My interview with Tim Hanni, MW, seemed to have resonated with a lot of people, demystifying certain questions about the subjectivity of taste and perception in wine. What he said made a lot of sense to me as a non-wine person, and paralleled my experiences in the visual realm.
When I arrived in NY in 1983 at the tender young age of 25 to do my MFA at Hunter College, a tutor took our class to see art guru/critic Clement Greenberg who spent the evening telling us which artists were major, minor and really bad. All you needed was a good eye, he said, with the implication that his eye was the best, and if your didn’t agree with his assessment, then yours wasn’t. Even then, I realized that art was a more complex matter than that, and decided I would continue to make up my own mind based on my own perceptions and thoughts. Besides, almost everyone in the art world in NY would tell me that they had a good eye, and they couldn’t all be right.
I’ve learned a lot by listening to people who know more than I do, but I have a strong mistrust of those who claim to know better than everyone else.
The following year, I started going once a week to draw the works of art in the Metropolitan Museum of Art for about three hours, and would usually stay in the afternoon to look some more. Over the course of four years, I drew Rembrandt’s Aristotle Contemplating a Bust of Homer about a dozen times, and sat and stared at it many hours more, hoping to discover the meaning of art and life.
I left NY for Europe, spending countless days in museums and churches, drawing and looking, and a couple of years later went back to look at the Rembrandt in the Metropolitan. I saw so much more in it, understood so much more, that it was almost as if I had never laid my eyes on the painting before. You never know what you’re missing.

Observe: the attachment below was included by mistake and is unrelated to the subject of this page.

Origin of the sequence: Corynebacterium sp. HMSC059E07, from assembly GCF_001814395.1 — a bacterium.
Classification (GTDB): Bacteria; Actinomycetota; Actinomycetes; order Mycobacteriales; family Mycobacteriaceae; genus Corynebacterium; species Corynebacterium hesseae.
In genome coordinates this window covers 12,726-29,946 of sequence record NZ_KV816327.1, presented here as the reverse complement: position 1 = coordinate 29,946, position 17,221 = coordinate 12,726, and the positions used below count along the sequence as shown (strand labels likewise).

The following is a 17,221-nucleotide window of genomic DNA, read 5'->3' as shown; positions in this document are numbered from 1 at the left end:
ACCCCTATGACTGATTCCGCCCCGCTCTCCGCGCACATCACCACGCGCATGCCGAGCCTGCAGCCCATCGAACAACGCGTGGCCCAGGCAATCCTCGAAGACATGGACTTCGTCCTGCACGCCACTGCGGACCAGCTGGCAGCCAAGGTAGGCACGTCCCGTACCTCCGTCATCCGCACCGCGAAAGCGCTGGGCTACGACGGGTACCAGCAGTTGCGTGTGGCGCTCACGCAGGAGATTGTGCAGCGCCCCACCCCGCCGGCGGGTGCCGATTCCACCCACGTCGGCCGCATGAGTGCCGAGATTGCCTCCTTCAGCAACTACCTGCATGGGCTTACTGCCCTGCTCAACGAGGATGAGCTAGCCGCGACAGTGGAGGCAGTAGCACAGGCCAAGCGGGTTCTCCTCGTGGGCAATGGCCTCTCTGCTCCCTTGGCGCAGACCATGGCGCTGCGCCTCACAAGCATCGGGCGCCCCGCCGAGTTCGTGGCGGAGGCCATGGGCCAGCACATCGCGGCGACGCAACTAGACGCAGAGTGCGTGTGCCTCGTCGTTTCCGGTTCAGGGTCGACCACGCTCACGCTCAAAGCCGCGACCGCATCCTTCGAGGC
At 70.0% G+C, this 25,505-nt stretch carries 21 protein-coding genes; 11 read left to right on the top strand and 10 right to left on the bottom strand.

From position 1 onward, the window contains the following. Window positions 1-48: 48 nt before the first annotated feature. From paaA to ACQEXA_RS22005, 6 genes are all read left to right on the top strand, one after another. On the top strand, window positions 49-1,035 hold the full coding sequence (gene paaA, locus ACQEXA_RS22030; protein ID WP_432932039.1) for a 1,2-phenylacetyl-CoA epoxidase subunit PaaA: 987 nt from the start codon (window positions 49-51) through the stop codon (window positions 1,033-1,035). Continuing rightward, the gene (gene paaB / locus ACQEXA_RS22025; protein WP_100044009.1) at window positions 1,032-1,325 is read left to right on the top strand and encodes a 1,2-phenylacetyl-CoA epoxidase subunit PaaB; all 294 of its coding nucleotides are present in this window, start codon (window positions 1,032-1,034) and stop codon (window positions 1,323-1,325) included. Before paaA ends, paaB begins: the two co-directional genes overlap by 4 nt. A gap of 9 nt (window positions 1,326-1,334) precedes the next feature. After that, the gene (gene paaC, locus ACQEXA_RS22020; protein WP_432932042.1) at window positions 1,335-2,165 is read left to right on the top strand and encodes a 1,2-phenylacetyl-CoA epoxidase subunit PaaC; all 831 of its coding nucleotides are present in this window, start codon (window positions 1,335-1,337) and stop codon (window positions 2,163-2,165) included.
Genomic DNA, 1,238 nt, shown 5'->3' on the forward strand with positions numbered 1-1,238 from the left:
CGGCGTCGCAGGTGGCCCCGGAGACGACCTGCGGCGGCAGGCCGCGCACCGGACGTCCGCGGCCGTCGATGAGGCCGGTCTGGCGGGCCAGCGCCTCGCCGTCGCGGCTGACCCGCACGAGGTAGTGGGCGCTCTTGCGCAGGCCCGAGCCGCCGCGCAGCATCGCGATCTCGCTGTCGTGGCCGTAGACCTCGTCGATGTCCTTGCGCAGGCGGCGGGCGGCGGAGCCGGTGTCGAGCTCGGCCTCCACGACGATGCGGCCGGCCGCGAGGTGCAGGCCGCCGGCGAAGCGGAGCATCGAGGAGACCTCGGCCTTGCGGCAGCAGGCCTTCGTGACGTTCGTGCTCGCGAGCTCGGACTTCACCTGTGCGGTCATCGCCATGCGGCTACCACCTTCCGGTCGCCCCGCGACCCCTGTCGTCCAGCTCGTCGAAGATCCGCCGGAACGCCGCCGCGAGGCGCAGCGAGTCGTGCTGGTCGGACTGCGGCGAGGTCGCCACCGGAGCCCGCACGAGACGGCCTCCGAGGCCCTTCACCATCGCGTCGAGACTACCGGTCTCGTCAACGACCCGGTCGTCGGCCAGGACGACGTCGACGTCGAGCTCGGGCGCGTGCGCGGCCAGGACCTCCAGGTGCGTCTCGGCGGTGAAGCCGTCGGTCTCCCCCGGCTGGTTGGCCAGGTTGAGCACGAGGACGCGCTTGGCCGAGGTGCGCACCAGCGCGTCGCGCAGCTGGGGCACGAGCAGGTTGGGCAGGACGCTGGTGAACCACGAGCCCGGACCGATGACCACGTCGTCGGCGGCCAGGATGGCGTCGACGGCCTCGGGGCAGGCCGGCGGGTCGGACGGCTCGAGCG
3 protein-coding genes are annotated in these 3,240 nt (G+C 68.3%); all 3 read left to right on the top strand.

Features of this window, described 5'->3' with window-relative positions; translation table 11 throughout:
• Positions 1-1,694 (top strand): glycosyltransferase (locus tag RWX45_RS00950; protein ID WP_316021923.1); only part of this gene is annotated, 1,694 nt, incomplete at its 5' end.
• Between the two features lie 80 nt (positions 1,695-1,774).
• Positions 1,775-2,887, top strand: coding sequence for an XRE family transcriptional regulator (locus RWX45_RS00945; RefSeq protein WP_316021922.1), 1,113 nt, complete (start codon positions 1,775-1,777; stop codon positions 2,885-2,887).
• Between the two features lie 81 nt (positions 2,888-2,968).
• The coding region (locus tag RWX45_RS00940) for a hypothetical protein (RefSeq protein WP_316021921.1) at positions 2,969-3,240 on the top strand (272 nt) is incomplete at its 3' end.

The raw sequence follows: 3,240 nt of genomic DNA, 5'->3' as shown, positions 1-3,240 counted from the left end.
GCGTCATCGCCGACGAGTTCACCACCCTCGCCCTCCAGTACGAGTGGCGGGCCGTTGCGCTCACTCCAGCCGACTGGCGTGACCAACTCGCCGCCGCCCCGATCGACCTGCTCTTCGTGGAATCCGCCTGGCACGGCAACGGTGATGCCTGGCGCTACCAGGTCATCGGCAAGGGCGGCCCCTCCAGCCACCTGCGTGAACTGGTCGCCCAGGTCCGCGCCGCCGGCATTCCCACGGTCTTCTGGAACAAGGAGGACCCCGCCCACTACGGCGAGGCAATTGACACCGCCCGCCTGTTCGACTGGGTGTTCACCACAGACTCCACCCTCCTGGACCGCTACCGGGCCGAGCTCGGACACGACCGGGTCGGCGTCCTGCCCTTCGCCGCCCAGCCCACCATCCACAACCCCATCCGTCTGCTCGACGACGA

In 1989, two policemen approached me while I was staying in a youth hostel in Edinburgh, and asked me if I would be willing to participate in a police line-up. They were looking for a certain type, they said, and to my inquiry about what would happen if I were to be picked out, they answered that they already had the person they suspected of committing the crime.
The next day a police van came to pick me up, and made a few other stops to gather more males of the supposedly same type. We were then led into a hall with office-style partitions with one-way mirrors (rather than the separate room set-up seen on police shows), so while we couldn’t see who was talking, we could hear what was being said.
We looked vaguely similar, all with brownish and reddish hair and a fair complexion, but with several inches differences in height and noticably different builds, and I doubt if anyone would have remarked on a family resemblance. The suspect was brought in and was told to pick someone and take his place.
On the other side of the partition, a man was told that he had witnessed an assault on a certain date, and asked if he could identify the assailant. He picked the wrong person, although he said he was sure it was him. Then the victim himself was brought in and asked if he could identify his assailant, and in all certainty he identified yet another person who was not the suspect.
So much for eye-witnesses.
Between the two World Wars, Dutch painter Hans van Meegeren, unhappy with the way the art world had failed to give him the recognition he felt he deserved, decided to exact his revenge by creating “new” Vermeer paintings. He spent a lot of care making sure his new “masterpieces” looked old and crackled, and finally leading 17th century Dutch art expert Abraham Bredius confirmed Christ and the Disciples at Emmaus as a genuine Vermeer.
After World War II, van Meegeren was arrested for selling national art treasures to the Germans. No, they weren’t art treasures, they were my fakes, he said, and to prove it, he had to paint another in jail, where he died getting a different sort of recognition from that which he felt he deserved.
Today, it seems implausible that his paintings could have been considered genuine Vermeer’s, but it is hard to put ourselves in that time with less knowledge of Vermeer, and when, perhaps, Dutch art experts and others wished for more Vermeer’s to exist, and to be the ones to discover or own them.
I, of course, am pretty sure that I would have detected the van Meegeren paintings as being fakes, but as past experience has taught me, being sure you’re right isn’t all that different from being certainly wrong.